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  • Writer's pictureFinnegan Collins

Quantitative Appeasing

Updated: Oct 18, 2021

What is quantitative easing? Why would the RBA want to use it?

”First, do no harm”. Many medical students still take a revised version of the Hippocratic Oath upon graduation, a reminder to weigh the potential for unintended harm against the benefits of treatment. Central banks should heed this advice. Increasingly, the ability to use traditional policy instruments has been depleted, forcing central banks to consider increasingly bold and diverse prescriptions for the ailing economy. These tools, categorised broadly as unconventional monetary policy tools, have become increasingly popular despite harbouring heightened economic risks.

By far the most widely adopted unconventional monetary policy tool has become quantitative easing, having experienced near ubiquitous growth worldwide. The RBA noted in 2019 that “Before the financial crisis (GFC), the major central banks owned securities equivalent to around 5 percent of GDP. In recent years, this has risen to nearly 30 per cent.”

While long-term government bonds are responsible for most of this growth, agency securities and private securities have experienced unsettling levels of expansion, even before the COVID-19 pandemic. This is primarily due to the lack of policy instruments available to major central banks internationally, and broadcasts weakness in private credit markets.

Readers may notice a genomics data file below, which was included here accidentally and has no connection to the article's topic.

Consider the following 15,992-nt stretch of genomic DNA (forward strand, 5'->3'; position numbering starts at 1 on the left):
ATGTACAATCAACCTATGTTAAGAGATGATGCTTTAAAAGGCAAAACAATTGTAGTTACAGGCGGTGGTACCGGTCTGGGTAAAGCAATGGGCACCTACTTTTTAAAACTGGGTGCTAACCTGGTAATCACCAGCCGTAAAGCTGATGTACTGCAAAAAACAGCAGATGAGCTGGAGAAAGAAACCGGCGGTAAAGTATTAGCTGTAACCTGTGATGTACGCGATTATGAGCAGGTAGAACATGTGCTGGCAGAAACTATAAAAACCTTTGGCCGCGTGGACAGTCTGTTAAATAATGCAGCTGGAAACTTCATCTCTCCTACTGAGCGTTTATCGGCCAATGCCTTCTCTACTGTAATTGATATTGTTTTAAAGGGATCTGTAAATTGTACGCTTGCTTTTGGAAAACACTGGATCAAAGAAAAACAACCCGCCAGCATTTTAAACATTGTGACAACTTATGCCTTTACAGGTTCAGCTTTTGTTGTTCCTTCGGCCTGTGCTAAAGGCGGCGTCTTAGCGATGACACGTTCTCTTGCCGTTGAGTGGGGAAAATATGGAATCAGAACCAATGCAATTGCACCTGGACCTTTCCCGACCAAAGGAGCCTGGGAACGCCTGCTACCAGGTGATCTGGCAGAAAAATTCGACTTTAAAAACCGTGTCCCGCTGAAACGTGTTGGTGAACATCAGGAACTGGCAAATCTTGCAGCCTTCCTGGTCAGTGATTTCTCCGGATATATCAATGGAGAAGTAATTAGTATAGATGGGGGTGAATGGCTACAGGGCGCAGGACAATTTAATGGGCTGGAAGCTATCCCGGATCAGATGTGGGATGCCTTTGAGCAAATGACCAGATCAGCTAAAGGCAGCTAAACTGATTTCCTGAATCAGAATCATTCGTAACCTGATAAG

This is exemplified by the $700 billion worth of mortgage backed securities purchases by the Federal Reserve since March 2020, 30% of the entire US market for MBSs. This level of Fed support indicates the level of vulnerability in the housing market, implying adequate steps since the GFC were not taken to shore up the residential sector.

Central banks are reticent to adopt this form of targeted support due to the distortionary impacts this has on the economy. Businesses can become reliant on low interest credit lines materialized by central banks rather than adequately preparing for a downturn. As a result, winding down QE programs can be economically painful. In 2013, the US 10-year treasury yield increased by 1.5% after the Fed announced it would taper its QE program in an event now known as the ‘tapering tantrum’.

Determining how to distribute liquidity into the economy can also be a source of contention. Extending credit to struggling businesses is undesirable as it generates the moral hazard discussed above. As a result, most central banks limit the scope of these programs to larger, sturdier institutions. This can restrict the economic impact of this tool and can perpetuate inequality. Under the EU’s corporate sector purchase program (CSPP), bond purchases are restricted to issuances worth over 10 million euros and credit scores between AA and BBB. This diverts liquidity to the institutions and labourers that are in least need of funds. This self-selection bias has meant over half the CSPP funding has been funneled to France and Germany over less affluent nations in the EU.

These weaknesses led RBA Governor Phillip Lowe to state that he has “no appetite to undertake outright purchases of private sector assets as part of a QE program” prior to the pandemic. He instead advocated for the purchase of longer term government bonds, noting that it “gets into all the corners of the financial system, unlike interventions in just one specific private asset market.” He also signaled that the direct involvement of the RBA in the allocation of goods in the economy is not the prerogative of the central bank. Fortunately the Australian economy has been in a position such that there has been no need to abandon this promise. Let's hope it stays that way.

By Finnegan Collins - 2nd Year Bachelor of Science and Bachelor of Advanced Studies (Financial Mathematics and Statistics & Economics)

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